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Seng Alvin’s photo showing the parent bringing back a grasshopper.

Between 1996 and 2005, the Chestnut-bellied Malkoha, Phaenicophaeus sumatranus, had not been recorded outside the Central Catchment Forest, Bukit Timah Nature Reserves or Nee Soon Swamp Forest, based on the Annual Bird Census findings. The highest number recorded for each year were six birds, the lowest one and the total of thirty birds for the ten years. These data confirmed that they were not common and were forest specific although they were seen foraging at forest edges at Mandai Lake Road, Bukit Batok Nature Park and Bukit Brown. It is listed as nationally near threatened (Lim 1992). Their population trend since 2001 was declining which was not surprising for a bird of this size.

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The Praying Mantis is their favourite prey either because of its abundance at the park or an easy catch. Photos Top: Art Toh, Bottom Chen Boon Chong.

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Chee Wei-lin’s full portrait of the parent with another Praying Mantis.

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More Praying Mantis prey. Photos Top: Isabella Lee, Bottom: Geoff Lim.

The first sign of their spread outside of the central forests was the presence of a pair at the Western Catchment Forest on 28 October 2006. This may be due to strays from outside Singapore. They have also been recorded as far south as Kent Ridge Park on a few occasions. How much park connectors play in this movement has yet to be studied. Historically, dead specimens were collected from Kranji River, Jurong, Seletar, Sungei Sembawang and Ulu Pandan.

Fat and juicy caterpillars of the largest moth in the world, the Atlas Moth. Photos: Left Esther Ong, Top Right: Edwin Choy, Bottom Right: Calinda Yap.

The most visible nesting records in the past were from the old Mandai Orchid Gardens and along the Mandai Lake Road the early 2000s, followed by one outside the Bukit Timah NR Visitor Centre.

The recent nesting records at Jurong Eco Gardens were a good sign that they are adapting well to nature parks that are close to denser forests, in this case the Western Catchment Forest.

Tan Eng Boo Long Horn Grasshopper

A Katydid prey identified by its long antennae. Photo by Tan Eng Boo.

Early this week, a pair of Chestnut-bellied Malkohas nested in the gardens again. We were concerned about the chances of success as the nest was next to a walking path. But they were able to adapt and brought up one chick successfully, overcoming a mass school running event a few days before fledging.

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One of the smallest prey, a spider. Photo by Chen Boon Chong.

Seng Alvin saw the value of the many closed up images of the parents bringing back food for the chick for a study of their diet. From the many closed up photographs that he managed to compile, the Praying Mantis was their favourite prey, followed by the Atlas Moth caterpillars. It may be a case of the abundance of these two insects at the time. Other insects brought back included Katydid, a spider and large grasshoppers. All these are sizable prey and are rich in proteins, allowing the chick to fledge in the shortest time possible. We hope that such information will help park planning if we want to keep species like this near threatened Malkoha expands across to all our green spaces islandwide.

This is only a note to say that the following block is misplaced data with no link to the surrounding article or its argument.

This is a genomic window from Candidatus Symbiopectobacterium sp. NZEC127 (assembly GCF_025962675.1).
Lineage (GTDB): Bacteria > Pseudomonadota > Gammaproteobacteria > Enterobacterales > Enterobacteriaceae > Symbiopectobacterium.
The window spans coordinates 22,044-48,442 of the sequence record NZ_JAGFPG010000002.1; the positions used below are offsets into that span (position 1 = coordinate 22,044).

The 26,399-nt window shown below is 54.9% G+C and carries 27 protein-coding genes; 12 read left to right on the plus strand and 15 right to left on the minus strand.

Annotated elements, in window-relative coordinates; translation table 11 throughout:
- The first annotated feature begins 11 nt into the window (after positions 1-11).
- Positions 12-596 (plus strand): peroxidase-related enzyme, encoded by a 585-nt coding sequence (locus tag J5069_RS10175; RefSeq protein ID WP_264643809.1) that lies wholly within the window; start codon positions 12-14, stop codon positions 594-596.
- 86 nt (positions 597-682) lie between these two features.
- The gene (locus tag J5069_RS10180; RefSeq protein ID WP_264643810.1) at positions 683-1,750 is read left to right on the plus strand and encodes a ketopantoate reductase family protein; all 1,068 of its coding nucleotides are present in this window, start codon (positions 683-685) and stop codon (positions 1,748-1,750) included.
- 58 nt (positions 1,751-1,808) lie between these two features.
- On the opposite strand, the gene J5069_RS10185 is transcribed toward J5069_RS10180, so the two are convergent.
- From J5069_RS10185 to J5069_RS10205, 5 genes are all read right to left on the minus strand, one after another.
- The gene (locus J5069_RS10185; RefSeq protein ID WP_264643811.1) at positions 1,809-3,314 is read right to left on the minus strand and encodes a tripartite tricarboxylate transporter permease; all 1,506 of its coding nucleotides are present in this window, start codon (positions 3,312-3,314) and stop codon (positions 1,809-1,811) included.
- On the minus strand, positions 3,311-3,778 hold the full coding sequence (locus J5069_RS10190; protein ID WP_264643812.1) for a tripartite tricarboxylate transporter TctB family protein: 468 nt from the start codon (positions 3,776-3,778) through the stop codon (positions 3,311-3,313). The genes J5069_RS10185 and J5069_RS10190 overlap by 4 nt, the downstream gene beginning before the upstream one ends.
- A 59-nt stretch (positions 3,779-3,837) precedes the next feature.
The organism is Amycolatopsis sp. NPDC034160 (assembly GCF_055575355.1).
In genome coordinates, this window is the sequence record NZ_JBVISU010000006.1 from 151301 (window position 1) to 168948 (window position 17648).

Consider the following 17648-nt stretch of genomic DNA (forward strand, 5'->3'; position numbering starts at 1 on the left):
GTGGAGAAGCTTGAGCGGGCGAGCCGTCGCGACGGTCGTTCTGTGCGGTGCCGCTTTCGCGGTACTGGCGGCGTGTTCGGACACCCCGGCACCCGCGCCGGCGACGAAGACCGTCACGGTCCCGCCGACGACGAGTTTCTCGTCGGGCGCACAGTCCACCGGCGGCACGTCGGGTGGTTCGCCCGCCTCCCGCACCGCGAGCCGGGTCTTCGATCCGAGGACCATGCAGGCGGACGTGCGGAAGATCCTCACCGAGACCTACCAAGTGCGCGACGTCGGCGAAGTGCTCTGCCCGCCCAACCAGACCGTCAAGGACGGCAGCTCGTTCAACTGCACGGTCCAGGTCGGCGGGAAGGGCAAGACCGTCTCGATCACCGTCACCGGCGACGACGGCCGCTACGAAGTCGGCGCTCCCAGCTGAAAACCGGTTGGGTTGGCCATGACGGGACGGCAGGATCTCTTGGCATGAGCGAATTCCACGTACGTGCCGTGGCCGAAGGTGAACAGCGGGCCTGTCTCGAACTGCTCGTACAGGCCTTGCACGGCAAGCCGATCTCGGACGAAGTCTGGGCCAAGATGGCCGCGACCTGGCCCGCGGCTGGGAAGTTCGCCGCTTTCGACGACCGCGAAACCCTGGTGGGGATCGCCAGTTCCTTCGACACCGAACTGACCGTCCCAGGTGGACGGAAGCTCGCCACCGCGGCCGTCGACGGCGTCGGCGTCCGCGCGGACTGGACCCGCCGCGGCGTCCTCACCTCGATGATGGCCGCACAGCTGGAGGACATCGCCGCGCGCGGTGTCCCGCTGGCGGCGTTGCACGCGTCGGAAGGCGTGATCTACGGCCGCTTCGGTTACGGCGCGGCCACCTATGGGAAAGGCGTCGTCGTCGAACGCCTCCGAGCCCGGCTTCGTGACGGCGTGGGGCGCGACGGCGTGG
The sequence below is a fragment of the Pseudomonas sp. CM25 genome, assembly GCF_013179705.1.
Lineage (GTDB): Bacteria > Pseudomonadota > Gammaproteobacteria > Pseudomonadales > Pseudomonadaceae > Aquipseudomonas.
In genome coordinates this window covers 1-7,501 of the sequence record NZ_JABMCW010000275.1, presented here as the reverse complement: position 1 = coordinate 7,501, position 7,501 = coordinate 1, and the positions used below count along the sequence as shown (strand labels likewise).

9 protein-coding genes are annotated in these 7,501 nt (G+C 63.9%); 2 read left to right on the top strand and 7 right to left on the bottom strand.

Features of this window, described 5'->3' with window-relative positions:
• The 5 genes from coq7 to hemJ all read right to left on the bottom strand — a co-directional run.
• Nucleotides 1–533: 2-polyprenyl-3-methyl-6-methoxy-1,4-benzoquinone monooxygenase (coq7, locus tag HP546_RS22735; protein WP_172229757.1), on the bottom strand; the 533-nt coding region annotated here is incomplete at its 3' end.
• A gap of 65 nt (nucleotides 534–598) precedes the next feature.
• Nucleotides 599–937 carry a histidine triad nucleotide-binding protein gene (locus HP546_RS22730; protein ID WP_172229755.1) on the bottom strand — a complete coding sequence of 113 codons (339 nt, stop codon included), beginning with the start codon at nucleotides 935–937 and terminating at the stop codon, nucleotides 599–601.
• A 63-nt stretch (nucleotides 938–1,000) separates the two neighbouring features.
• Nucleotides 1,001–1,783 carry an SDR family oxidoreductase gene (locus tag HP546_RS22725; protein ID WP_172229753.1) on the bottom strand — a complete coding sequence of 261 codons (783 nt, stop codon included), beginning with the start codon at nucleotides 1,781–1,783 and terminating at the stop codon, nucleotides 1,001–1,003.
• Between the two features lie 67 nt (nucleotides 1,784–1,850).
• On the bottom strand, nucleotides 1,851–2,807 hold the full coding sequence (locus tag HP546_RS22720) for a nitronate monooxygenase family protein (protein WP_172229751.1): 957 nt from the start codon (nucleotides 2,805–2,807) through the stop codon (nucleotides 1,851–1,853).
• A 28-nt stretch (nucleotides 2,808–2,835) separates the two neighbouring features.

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A large grasshopper like this will keep the chick full for a while.

We are grateful to Lena Chow for the identity of the insects and prey. Many thanks to Art Toh, Calinda Yap, Chee Wei-Lin, Chen Boon Chong, Edwin Choy, Esther Ong, Geoff Lim, Isabella Lee, Tan Eng Boo, Seng Alvin and Alan OwYong for the use of the photographs.

Reference: Lim Kim Seng. The Avifauna of Singapore. 2009. Nature Society (Singapore).

Lim Kim Chuah and Lim Kim Seng. State of Singapore’s Wild Birds and Bird Habitats. A Review of the Annual Bird Census 1996-2005. 2009 Nature Society (Singapore).

A Christmas Cuckoo Present

A Christmas Cuckoo Present by Alan OwYong and Yong Ding Li.

Lim Kim Seng reported the sighting of the Chinese Hwamei at Siloso on the 19th December.  There has been no reports of this naturalised laughingthrush for a good part of the year. This led to Tuck Loong, Esther Ong and others to go and look for it on 23rd December.

They not only got the Chinese Hwamei but hit the jackpot when Tuck Loong spotted a small cuckoo perched high up on a high bare tree. From some of the early photographs taken, it looked like a possible candidate for a female Asian Emerald Cuckoo Chrysococcyx maculatus.

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Our Christmas present the female Asian Emerald Cuckoo turning up at Sentosa on 23rd December. 

Subsequent photographs obtained the next day confirmed their finding, effectively giving the whole birding community a timely Christmas present. All those who made the trip to the Siloso Skywalk over the following week went home happy with their tick.

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Ticking our presents, all the happy birders and photographers at Siloso Skywalk on Christmas Eve.

The bare tree in question is the Deciduous Fig Ficus superba, a fig species known to shed its leaves periodically. When the new shoots and leaves started to sprout, the Tussock Moths presumably the Clearwing, Perina sunda took full advantage of this by laying thousands of eggs on the tree. The result was an outbreak of it’s caterpillars. There were so many caterpillars that large congregations of them were to be seen on the ground, railings and nearby structures.